The cookie jar
The rewards were too great to worry about a couple of broken bones. The prize: Mom’s red and white cookie jar filled with the greatest chocolate chips cookies on the entire planet, still warm from Saturday morning baking.
Every kid who lived on our street knew the best chocolate chip cookies came from 110 Flamingo Street.
Unfortunately, high atop the kitchen cabinet the cookie jar, and its delectable contents, remained just out of reach from any one of us.
That’s how I found myself in the kitchen that Saturday morning standing atop Older Brother Richard’s shoulders.
Now, some would say it was a recipe for disaster. Others would say it was just irresponsible. If asked, any one of us would say it was to fulfill a noble quest to attain those chocolate chips cookies.
Cookies weren’t a complete meal. Even at 6 years old, I knew that. You needed a tall glass of milk to wash it all down. Lucky for us the milkman delivered every Saturday morning.
Yep, way back in the day, milk was delivered straight to our door and left on the front porch. It came in glass bottles, no less, and had thick cardboard peel-off lids. A quart of milk, along with a fist-full of cookies, could replace any meal.
Mom always told us all eating cookies could ruin our dinner. It being morning, Richard and Older Brother James were certain we could eat the entire jar and still be hungry come dinnertime. Twin Brother Mark thought so too.
Me? I thought having Richard jump up and down while I still stood on his shoulders really wasn’t the smartest way to reach the cookie jar. I did reach it; it just wasn’t the smartest way.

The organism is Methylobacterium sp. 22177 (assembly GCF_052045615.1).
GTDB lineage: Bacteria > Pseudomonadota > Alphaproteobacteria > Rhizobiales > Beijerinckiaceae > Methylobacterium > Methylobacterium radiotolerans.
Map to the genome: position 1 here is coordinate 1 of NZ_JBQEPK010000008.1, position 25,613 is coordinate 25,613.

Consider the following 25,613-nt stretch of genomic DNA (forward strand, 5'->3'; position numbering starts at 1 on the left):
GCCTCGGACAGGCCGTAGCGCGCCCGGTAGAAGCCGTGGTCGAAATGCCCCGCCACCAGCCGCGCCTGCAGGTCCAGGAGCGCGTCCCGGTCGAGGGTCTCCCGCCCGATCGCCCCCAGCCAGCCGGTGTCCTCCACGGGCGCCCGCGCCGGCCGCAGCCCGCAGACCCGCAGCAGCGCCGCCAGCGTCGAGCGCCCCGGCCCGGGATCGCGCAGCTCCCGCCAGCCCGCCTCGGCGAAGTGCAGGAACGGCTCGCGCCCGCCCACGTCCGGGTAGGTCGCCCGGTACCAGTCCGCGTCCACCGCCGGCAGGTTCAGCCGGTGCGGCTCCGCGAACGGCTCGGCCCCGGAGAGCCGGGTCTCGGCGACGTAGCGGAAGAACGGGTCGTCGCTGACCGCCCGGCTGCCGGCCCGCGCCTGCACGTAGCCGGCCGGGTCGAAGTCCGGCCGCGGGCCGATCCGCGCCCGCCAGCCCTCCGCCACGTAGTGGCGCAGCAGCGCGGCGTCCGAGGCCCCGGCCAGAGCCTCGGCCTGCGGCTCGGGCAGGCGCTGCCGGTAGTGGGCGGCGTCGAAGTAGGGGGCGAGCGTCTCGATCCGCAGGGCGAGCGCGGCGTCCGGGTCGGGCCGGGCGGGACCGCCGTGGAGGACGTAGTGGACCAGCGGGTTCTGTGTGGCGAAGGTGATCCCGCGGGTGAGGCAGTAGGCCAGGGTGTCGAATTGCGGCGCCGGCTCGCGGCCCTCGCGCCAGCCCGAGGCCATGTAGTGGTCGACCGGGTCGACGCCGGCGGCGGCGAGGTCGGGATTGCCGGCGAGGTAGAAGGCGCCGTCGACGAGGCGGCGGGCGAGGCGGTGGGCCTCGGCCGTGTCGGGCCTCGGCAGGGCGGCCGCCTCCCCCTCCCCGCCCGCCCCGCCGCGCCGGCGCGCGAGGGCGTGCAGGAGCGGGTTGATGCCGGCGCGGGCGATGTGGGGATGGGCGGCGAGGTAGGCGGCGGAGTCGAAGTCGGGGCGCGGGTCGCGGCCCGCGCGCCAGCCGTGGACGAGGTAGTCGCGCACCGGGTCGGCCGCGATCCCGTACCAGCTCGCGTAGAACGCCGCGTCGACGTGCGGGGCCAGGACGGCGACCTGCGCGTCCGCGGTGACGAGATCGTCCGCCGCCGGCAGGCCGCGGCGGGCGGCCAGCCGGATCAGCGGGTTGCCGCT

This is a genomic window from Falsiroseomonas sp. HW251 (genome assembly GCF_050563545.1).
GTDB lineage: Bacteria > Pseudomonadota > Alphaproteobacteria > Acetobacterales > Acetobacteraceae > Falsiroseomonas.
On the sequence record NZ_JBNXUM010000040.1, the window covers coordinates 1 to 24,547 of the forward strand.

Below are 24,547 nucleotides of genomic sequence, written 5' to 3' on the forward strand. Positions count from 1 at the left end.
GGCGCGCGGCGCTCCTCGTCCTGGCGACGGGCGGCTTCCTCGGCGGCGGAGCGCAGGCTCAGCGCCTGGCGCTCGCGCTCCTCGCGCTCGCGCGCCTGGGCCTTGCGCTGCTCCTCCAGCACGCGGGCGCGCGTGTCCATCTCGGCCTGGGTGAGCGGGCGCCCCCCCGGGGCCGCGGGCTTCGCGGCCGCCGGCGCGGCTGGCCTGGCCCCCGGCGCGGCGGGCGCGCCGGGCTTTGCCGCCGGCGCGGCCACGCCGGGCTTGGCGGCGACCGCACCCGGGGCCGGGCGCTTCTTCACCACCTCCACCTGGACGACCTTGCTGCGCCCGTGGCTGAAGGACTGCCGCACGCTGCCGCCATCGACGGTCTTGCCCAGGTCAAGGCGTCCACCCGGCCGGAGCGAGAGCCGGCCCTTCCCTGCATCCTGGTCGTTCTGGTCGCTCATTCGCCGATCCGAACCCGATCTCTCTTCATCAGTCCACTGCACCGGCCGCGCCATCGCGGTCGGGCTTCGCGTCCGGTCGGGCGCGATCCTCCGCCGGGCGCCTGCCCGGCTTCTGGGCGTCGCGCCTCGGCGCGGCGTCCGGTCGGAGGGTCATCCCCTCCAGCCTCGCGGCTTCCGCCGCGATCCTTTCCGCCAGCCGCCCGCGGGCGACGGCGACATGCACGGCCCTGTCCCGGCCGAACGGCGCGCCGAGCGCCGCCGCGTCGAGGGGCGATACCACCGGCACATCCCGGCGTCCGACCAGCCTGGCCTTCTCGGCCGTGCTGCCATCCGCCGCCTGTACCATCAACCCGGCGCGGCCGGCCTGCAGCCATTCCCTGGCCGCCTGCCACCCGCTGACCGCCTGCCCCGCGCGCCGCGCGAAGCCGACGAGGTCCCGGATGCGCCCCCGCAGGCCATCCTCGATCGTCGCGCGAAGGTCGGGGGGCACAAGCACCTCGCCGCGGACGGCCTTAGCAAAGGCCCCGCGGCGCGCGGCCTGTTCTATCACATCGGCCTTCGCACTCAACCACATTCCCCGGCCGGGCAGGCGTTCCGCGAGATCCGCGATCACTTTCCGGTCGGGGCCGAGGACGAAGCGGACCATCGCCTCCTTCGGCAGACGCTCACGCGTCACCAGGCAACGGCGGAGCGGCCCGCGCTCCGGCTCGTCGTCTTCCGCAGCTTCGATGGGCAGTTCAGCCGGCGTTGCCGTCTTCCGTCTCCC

And I was right because Richard, the red and white cookie jar, and me all went tumbling to the kitchen floor.
Gone are the days of home delivery of milk by the milkman. Gone are the days of fresh cookies baked at 110 Flamingo Street. Around our house now both have been replaced.
Milk comes from the grocery store. The best chocolate chips cookies come from The Wife due to having writer’s block. Yep, seems she’s working on her doctoral dissertation and fortunately got stuck.
To motivate her creative writing ability, she started baking. After baking all morning, she then started writing, leaving said cookies in a clear plastic cookie jar on the kitchen counter.
Enter one hungry husband. The question: can the same person eat two dozen chocolate chip chip cookies in less than two days?
The answer: yes, as long as said person doesn’t run out of milk. That’s how one cookie remained behind in the jar.
The Wife finished writing for the weekend just as I finished the next to last cookie. She walked into the kitchen just as I grabbed my keys and was walking towards the garage. She asked where I was going.
I replied over my shoulder, “Just going for some milk. Seems there’s some unfinished business with a cookie.”
When the jar fell, so did I. With a loud crash, broken pieces were scattered all over the floor. Not me.
I was fine landing on top of Richard, but to our surprise the cookie jar was completely empty. Except for a hand-written note from Dad, “Got here first. All y’all go outside and rake leaves.”
Things learned: First, a see-through cookie jar full of chocolate chip cookies is even harder to resist than a red and white one placed high atop kitchen cabinets.
Second, Mom was wrong so many years ago. She told us eating cookies would ruin our dinner. As an adult I’ve found eating cookies will indeed not ruin your dinner.
So long as cookies ARE dinner, everything will be fine. And, of course, you don’t run out of milk.
[Rick Ryckeley, who lives in Senoia, served as a firefighter for more than two decades and has been a weekly columnist since 2001. His email is firstname.lastname@example.org. His books are available at www.RickRyckeley.com.]